A Horse So Broke, Your Grandmother Could Ride It…?

Krysia Nelson

Krysia Nelson

Attorney at Law

Grandmother Sues After Falling Off Granddaughter’s Horse 

A federal court in Oklahoma refused to dismiss a lawsuit brought by a woman who fell off her granddaughter’s horse. She sued the trainer that sold the horse to her daughter, claiming that the horse had been represented as safe and “fully broken” for a “young and inexperienced rider” to ride. Yet, when the grandmother got on the horse, it threw her. The grandmother sued to recover damages for her allegedly “significant and permanent injuries.” 

According to the grandmother, her daughter had purchased the horse for her twelve year old granddaughter to ride. The grandmother claimed that her daughter had specifically told the seller that she was buying the horse “for a young, inexperienced rider and therefore, the horse needed to be trained and fully ‘broken to ride.’” After receiving this information, the seller specifically recommended this particular horse. The grandmother further claimed that she was an experienced rider and had been the first person to ride the horse since it had been purchased for her grandchild. During her ride, she claimed that the horse “unexpectedly, and without warning, began behaving extremely erratically.” The grandmother was thrown from the horse and sustained significant injuries. She filed suit in federal court, bringing claims of negligence and gross negligence against the seller of the horse.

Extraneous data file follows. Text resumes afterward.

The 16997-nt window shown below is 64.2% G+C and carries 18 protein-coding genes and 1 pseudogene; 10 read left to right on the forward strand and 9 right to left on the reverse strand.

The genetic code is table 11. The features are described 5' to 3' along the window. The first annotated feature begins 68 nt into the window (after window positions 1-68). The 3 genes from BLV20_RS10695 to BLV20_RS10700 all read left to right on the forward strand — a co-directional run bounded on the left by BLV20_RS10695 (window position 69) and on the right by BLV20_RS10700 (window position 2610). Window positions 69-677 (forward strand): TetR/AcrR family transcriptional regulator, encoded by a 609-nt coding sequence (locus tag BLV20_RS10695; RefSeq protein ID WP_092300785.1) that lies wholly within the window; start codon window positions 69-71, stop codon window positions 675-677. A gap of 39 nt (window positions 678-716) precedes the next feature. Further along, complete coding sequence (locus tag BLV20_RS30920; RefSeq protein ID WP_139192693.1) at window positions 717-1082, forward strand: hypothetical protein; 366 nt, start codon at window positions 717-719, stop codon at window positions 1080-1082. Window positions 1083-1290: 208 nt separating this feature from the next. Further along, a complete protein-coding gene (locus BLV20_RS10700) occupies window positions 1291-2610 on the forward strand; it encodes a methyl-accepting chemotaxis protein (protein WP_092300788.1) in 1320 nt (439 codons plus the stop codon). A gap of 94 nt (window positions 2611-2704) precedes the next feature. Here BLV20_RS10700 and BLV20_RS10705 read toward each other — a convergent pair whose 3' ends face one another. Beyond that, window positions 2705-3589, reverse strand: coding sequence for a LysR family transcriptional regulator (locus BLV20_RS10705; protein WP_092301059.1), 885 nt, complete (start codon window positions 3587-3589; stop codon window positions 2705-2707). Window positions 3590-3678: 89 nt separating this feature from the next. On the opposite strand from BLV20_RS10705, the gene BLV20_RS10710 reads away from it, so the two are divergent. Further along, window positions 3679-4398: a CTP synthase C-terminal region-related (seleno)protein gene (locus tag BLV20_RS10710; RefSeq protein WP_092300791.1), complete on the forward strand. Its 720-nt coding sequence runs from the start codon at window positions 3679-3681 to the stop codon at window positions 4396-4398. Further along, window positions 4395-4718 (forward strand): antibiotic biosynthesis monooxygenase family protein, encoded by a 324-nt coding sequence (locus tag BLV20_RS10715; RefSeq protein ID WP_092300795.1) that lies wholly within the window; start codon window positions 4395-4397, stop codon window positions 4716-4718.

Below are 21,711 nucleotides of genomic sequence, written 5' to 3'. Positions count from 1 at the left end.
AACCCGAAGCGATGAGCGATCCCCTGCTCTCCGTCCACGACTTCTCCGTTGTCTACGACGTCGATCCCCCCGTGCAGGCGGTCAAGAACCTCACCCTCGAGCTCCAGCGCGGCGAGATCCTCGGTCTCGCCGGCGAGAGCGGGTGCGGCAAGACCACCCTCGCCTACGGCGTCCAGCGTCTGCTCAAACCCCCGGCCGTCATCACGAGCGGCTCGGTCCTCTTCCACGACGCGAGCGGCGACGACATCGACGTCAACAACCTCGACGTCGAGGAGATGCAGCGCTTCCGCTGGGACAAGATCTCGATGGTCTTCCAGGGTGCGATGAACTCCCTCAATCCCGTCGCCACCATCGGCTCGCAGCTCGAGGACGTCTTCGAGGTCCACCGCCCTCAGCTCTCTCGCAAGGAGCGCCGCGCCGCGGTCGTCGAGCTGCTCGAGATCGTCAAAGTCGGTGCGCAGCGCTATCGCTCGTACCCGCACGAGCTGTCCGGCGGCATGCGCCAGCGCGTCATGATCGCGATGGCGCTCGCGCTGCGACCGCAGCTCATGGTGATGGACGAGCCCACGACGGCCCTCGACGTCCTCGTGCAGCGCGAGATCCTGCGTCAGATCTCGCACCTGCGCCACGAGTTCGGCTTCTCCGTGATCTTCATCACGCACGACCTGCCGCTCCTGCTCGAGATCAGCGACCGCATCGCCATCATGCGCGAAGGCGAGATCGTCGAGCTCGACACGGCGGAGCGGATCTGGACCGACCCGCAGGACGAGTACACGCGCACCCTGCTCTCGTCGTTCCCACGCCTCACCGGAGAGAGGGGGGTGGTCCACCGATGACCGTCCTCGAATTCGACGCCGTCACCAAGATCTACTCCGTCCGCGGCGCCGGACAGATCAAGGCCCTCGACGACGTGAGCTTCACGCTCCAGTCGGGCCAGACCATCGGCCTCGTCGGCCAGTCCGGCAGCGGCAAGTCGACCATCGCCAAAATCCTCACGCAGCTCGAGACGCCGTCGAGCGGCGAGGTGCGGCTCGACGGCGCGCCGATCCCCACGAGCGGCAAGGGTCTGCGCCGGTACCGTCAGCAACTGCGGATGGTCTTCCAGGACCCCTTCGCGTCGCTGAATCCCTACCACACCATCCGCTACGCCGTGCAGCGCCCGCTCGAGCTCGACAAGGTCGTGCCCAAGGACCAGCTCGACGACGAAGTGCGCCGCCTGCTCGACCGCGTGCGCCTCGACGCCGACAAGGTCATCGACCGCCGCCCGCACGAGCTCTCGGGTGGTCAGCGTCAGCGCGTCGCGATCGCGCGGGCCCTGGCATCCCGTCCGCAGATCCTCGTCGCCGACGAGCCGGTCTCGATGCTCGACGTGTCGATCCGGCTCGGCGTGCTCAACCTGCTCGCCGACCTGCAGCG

The seller of the horse asked the court to dismiss the grandmother’s lawsuit on the grounds that he did not owe a “duty of care” to the grandmother of the intended rider. The court refused to dismiss the lawsuit on this basis, pointing out that “there is a plausible argument that [the seller of the horse] owed a duty of care to [the grandmother] as a person who could foreseeably be injured by [the seller’]s negligent failure to provide [the grandchild] with a horse suitable for a novice rider.” 

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